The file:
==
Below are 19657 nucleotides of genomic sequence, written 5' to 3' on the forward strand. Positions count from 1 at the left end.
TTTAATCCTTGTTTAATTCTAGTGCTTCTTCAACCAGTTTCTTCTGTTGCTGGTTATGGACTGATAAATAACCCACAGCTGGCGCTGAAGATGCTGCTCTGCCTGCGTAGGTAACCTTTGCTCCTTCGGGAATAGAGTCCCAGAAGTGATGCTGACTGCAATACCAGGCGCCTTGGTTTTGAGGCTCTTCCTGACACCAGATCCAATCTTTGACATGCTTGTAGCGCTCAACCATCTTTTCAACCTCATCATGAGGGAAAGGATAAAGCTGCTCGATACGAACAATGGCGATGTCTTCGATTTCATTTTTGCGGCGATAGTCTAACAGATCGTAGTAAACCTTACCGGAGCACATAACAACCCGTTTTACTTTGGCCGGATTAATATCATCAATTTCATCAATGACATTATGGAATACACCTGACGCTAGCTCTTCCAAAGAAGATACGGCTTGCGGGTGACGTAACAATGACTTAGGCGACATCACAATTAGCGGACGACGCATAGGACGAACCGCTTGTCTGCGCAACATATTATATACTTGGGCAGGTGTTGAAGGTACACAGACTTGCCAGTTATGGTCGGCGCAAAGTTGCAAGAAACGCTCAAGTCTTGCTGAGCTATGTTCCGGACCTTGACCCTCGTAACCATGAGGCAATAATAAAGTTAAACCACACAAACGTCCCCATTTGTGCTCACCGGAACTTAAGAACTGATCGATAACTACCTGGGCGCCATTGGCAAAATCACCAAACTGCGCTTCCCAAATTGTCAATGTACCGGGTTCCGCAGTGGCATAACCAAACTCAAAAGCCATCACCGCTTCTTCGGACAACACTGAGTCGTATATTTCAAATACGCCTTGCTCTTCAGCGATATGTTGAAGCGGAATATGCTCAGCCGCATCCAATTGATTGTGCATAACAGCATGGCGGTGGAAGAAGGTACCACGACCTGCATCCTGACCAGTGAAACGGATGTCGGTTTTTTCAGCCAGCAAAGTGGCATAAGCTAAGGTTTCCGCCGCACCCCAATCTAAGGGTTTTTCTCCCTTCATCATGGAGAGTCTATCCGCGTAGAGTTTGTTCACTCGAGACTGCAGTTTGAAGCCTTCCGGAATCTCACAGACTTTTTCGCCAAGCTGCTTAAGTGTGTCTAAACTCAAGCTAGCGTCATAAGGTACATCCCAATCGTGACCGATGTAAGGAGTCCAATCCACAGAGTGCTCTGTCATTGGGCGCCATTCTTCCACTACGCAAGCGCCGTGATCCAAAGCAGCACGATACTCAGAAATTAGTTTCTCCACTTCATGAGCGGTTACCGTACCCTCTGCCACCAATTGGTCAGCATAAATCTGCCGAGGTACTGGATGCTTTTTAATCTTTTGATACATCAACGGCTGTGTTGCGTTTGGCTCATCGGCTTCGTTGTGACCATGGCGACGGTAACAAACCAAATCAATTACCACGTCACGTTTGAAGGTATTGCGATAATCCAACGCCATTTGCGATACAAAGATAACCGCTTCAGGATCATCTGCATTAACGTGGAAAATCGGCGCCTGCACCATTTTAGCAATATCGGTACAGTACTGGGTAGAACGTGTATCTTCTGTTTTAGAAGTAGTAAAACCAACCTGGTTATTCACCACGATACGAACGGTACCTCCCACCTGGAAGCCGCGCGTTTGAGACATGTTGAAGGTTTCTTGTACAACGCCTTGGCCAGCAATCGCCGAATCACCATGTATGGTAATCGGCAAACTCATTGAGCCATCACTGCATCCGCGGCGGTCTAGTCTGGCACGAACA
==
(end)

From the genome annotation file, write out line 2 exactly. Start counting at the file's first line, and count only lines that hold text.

TTTAATCCTTGTTTAATTCTAGTGCTTCTTCAACCAGTTTCTTCTGTTGCTGGTTATGGACTGATAAATAACCCACAGCTGGCGCTGAAGATGCTGCTCTGCCTGCGTAGGTAACCTTTGCTCCTTCGGGAATAGAGTCCCAGAAGTGATGCTGACTGCAATACCAGGCGCCTTGGTTTTGAGGCTCTTCCTGACACCAGATCCAATCTTTGACATGCTTGTAGCGCTCAACCATCTTTTCAACCTCATCATGAGGGAAAGGATAAAGCTGCTCGATACGAACAATGGCGATGTCTTCGATTTCATTTTTGCGGCGATAGTCTAACAGATCGTAGTAAACCTTACCGGAGCACATAACAACCCGTTTTACTTTGGCCGGATTAATATCATCAATTTCATCAATGACATTATGGAATACACCTGACGCTAGCTCTTCCAAAGAAGATACGGCTTGCGGGTGACGTAACAATGACTTAGGCGACATCACAATTAGCGGACGACGCATAGGACGAACCGCTTGTCTGCGCAACATATTATATACTTGGGCAGGTGTTGAAGGTACACAGACTTGCCAGTTATGGTCGGCGCAAAGTTGCAAGAAACGCTCAAGTCTTGCTGAGCTATGTTCCGGACCTTGACCCTCGTAACCATGAGGCAATAATAAAGTTAAACCACACAAACGTCCCCATTTGTGCTCACCGGAACTTAAGAACTGATCGATAACTACCTGGGCGCCATTGGCAAAATCACCAAACTGCGCTTCCCAAATTGTCAATGTACCGGGTTCCGCAGTGGCATAACCAAACTCAAAAGCCATCACCGCTTCTTCGGACAACACTGAGTCGTATATTTCAAATACGCCTTGCTCTTCAGCGATATGTTGAAGCGGAATATGCTCAGCCGCATCCAATTGATTGTGCATAACAGCATGGCGGTGGAAGAAGGTACCACGACCTGCATCCTGACCAGTGAAACGGATGTCGGTTTTTTCAGCCAGCAAAGTGGCATAAGCTAAGGTTTCCGCCGCACCCCAATCTAAGGGTTTTTCTCCCTTCATCATGGAGAGTCTATCCGCGTAGAGTTTGTTCACTCGAGACTGCAGTTTGAAGCCTTCCGGAATCTCACAGACTTTTTCGCCAAGCTGCTTAAGTGTGTCTAAACTCAAGCTAGCGTCATAAGGTACATCCCAATCGTGACCGATGTAAGGAGTCCAATCCACAGAGTGCTCTGTCATTGGGCGCCATTCTTCCACTACGCAAGCGCCGTGATCCAAAGCAGCACGATACTCAGAAATTAGTTTCTCCACTTCATGAGCGGTTACCGTACCCTCTGCCACCAATTGGTCAGCATAAATCTGCCGAGGTACTGGATGCTTTTTAATCTTTTGATACATCAACGGCTGTGTTGCGTTTGGCTCATCGGCTTCGTTGTGACCATGGCGACGGTAACAAACCAAATCAATTACCACGTCACGTTTGAAGGTATTGCGATAATCCAACGCCATTTGCGATACAAAGATAACCGCTTCAGGATCATCTGCATTAACGTGGAAAATCGGCGCCTGCACCATTTTAGCAATATCGGTACAGTACTGGGTAGAACGTGTATCTTCTGTTTTAGAAGTAGTAAAACCAACCTGGTTATTCACCACGATACGAACGGTACCTCCCACCTGGAAGCCGCGCGTTTGAGACATGTTGAAGGTTTCTTGTACAACGCCTTGGCCAGCAATCGCCGAATCACCATGTATGGTAATCGGCAAACTCATTGAGCCATCACTGCATCCGCGGCGGTCTAGTCTGGCACGAACA